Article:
Compared to the average time spent on mobile of 1.61 hours per user across requests, Mumbai travelers were 14 per cent more engaged, followed by Kolkata travelers at eight per cent. Bangalore travelers came up least engaged at 18 per cent less than the average.

Professionals were found to spend the most time on their phones at airports with an average of 2.2 hours, followed by Homemakers at an average of two hours.

Wi-Fi a growth driver

Richard Webb, directing analyst for mobile backhaul and small cells at Infonetics Research, said: “Telecom carriers are betting big on carrier Wi-Fi, but they’re also keen to develop ways of monetizing services so that Wi-Fi starts to pay for itself over the coming years. Wi-Fi roaming and location-based services are examples of customer plans that are growing fast.”

Strategy Analytics’ Wireless Media Strategies (WMS) report — Emerging Markets, Indoor Location & Mobile Advertising to Drive Future Mobile LBS Market Growth – said falling price points for GPS enabled handsets coupled with rising mobile data adoption will boost LBS adoption and use.

The adoption of mobile location based services such as maps and in-car navigation has been widespread in countries with both high smartphone and data plan adoption, and will spread to countries like India and China, where smartphone ownership and data plan adoption is rising fast.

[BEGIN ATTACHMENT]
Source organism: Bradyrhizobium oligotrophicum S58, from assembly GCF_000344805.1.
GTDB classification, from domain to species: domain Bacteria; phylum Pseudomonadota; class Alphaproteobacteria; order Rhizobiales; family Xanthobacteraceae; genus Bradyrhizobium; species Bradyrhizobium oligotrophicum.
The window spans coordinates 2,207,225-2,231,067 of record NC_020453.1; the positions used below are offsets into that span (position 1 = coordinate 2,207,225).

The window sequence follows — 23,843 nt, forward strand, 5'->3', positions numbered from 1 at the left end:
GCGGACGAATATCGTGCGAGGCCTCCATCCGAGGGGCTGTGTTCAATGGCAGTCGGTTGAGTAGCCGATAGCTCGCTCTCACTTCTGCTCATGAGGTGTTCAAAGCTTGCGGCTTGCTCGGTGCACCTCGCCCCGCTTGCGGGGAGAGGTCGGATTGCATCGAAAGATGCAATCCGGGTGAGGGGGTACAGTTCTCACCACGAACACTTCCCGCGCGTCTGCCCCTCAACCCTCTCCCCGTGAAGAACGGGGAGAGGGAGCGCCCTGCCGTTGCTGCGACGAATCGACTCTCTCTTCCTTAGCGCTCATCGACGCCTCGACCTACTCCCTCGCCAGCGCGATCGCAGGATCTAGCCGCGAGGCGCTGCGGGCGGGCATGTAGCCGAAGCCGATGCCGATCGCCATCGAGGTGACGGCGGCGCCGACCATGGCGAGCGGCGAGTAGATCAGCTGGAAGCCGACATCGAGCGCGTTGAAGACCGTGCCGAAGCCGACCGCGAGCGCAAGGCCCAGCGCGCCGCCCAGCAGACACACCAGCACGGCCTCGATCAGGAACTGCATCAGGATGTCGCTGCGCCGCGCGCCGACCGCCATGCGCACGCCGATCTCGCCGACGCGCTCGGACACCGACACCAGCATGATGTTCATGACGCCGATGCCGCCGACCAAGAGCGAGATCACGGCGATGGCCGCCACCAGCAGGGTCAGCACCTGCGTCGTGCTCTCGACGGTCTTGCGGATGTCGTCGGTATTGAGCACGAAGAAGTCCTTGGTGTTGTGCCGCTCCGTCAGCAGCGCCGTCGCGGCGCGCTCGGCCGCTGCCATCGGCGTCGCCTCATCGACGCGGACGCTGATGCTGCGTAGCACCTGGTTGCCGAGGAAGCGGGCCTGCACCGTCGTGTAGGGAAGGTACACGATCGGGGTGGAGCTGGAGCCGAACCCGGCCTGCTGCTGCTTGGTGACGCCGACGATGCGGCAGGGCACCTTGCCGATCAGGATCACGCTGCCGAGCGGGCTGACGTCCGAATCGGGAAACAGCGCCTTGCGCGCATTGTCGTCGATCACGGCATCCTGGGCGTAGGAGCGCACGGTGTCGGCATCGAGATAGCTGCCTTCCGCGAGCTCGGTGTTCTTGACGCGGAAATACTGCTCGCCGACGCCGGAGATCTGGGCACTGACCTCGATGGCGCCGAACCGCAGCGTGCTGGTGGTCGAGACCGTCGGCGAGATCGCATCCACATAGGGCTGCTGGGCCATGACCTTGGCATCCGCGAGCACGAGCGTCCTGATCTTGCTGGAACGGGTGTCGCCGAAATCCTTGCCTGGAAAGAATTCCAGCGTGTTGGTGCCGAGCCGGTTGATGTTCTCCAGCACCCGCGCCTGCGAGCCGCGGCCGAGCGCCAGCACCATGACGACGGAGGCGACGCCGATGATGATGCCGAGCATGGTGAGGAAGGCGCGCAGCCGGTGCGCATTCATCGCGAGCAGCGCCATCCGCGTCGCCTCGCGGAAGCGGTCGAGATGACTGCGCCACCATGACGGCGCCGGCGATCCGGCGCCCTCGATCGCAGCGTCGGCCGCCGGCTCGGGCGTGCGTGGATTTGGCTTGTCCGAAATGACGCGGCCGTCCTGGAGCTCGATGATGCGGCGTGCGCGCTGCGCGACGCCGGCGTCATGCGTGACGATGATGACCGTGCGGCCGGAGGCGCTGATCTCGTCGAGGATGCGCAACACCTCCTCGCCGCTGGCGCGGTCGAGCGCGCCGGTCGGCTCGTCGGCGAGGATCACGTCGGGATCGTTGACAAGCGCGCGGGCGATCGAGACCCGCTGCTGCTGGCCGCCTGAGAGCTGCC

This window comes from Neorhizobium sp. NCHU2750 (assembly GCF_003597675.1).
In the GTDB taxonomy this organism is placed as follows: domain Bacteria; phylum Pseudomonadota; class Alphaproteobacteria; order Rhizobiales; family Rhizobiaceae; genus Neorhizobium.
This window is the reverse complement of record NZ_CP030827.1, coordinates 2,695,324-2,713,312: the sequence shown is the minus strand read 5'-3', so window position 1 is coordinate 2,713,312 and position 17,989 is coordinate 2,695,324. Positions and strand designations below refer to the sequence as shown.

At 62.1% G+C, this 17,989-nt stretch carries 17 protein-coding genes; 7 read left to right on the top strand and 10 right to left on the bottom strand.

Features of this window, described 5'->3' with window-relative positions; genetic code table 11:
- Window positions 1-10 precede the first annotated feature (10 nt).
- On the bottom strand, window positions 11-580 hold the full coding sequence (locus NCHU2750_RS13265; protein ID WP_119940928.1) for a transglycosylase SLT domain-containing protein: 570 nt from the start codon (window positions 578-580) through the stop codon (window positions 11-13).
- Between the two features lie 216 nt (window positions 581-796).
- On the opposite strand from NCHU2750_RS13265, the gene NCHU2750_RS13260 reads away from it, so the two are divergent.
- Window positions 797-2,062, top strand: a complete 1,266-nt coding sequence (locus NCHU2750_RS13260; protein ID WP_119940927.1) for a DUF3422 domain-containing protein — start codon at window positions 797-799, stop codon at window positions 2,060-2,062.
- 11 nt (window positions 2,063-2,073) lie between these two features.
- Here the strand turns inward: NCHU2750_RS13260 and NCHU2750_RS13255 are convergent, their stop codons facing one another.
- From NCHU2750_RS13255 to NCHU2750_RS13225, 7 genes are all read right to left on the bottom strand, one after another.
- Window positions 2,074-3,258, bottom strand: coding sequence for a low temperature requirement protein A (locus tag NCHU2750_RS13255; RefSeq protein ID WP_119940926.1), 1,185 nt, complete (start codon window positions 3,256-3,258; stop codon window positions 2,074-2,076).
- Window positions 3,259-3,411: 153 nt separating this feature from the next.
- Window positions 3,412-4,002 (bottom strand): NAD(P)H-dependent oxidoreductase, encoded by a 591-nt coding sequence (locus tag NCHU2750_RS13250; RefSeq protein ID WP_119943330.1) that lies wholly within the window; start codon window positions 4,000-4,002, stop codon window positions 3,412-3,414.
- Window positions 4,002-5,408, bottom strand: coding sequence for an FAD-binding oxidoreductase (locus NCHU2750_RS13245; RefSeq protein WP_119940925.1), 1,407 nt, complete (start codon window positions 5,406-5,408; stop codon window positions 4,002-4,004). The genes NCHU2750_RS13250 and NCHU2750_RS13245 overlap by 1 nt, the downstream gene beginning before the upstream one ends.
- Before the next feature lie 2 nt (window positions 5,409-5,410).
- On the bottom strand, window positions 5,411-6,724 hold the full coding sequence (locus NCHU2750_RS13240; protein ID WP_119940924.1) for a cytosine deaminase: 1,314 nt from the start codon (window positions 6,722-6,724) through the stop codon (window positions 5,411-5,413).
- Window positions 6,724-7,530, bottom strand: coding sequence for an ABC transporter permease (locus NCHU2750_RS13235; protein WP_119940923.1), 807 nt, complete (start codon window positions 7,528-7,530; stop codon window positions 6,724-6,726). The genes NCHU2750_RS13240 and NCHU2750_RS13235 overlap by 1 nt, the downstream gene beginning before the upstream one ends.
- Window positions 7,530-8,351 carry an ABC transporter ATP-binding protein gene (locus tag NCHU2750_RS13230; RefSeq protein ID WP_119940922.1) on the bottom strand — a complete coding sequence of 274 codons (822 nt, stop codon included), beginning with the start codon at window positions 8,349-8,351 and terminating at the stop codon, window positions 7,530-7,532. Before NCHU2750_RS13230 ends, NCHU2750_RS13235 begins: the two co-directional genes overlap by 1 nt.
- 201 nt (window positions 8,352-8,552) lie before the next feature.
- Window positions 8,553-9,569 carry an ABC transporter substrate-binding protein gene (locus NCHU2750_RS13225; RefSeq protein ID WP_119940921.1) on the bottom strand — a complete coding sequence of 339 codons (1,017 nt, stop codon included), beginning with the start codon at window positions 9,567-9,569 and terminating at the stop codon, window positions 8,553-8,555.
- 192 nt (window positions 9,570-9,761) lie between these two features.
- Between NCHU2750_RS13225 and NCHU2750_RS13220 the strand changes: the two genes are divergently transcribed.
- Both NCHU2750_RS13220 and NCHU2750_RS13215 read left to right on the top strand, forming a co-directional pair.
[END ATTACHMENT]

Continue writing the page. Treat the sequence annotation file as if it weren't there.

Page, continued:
Strategy Analytics’ Patel said: “In addition to the continued adoption of mobile LBS in rising mobile data markets, venue owners and brands are increasingly testing the capabilities of mobile devices to deliver enhanced customer experiences and engagement.”

Who’s scoring

David MacQueen, director of Media and Apps at Strategy Analytics, said: “HERE is the overall leader in terms of its mapping and location capabilities, followed by Google, TomTom and then Apple. HERE’s opportunity for growth have improved significantly with its horizontal strategy, following the sale of Nokia’s devices and service unit to Microsoft.”

Strategy Analytics said Google is the leader in business –to-consumer (B2C) LBS applications, as it benefits from preloading on most Android handsets, and is the most widely used map, navigation and local search app.

Apple remains in catch-up mode, although its high smartphone market share and acquisitions to enhance its LBS capabilities, such as Locationary, WiFiSlam, Embark and BroadMap, keep it a major player.

“Companies will roll out both handset-centric and network-centric location platforms, mainly based on a combination of technologies including handset sensors as well as Bluetooth Low Energy beacons and Wi-Fi infrastructure,” said Andre Malm, senior analyst, Berg Insight.

Many chipset developers, location technology specialists and handset platform vendors such as Broadcom, Qualcomm, Pole Star, SenionLab, Apple and Google are involved in the development of hybrid location technologies to enable indoor location.

Hybrid location technologies can fuse signal measurements from cellular, Wi-Fi and Bluetooth network signals, together with data from handset sensors like accelerometers, gyroscopes, compasses and altimeters.

Other companies are betting on new approaches. ByteLight uses for example the cameras in handsets to detect signals from modified LED light sources, while IndoorAtlas relies on the compass sensor to detect ambient magnetic field anomalies inside buildings. GloPos has developed a location technology based on mobile network signal measurements that can be used with any handset, not only the latest smartphones.

Baburajan K
editor@infotechlead.com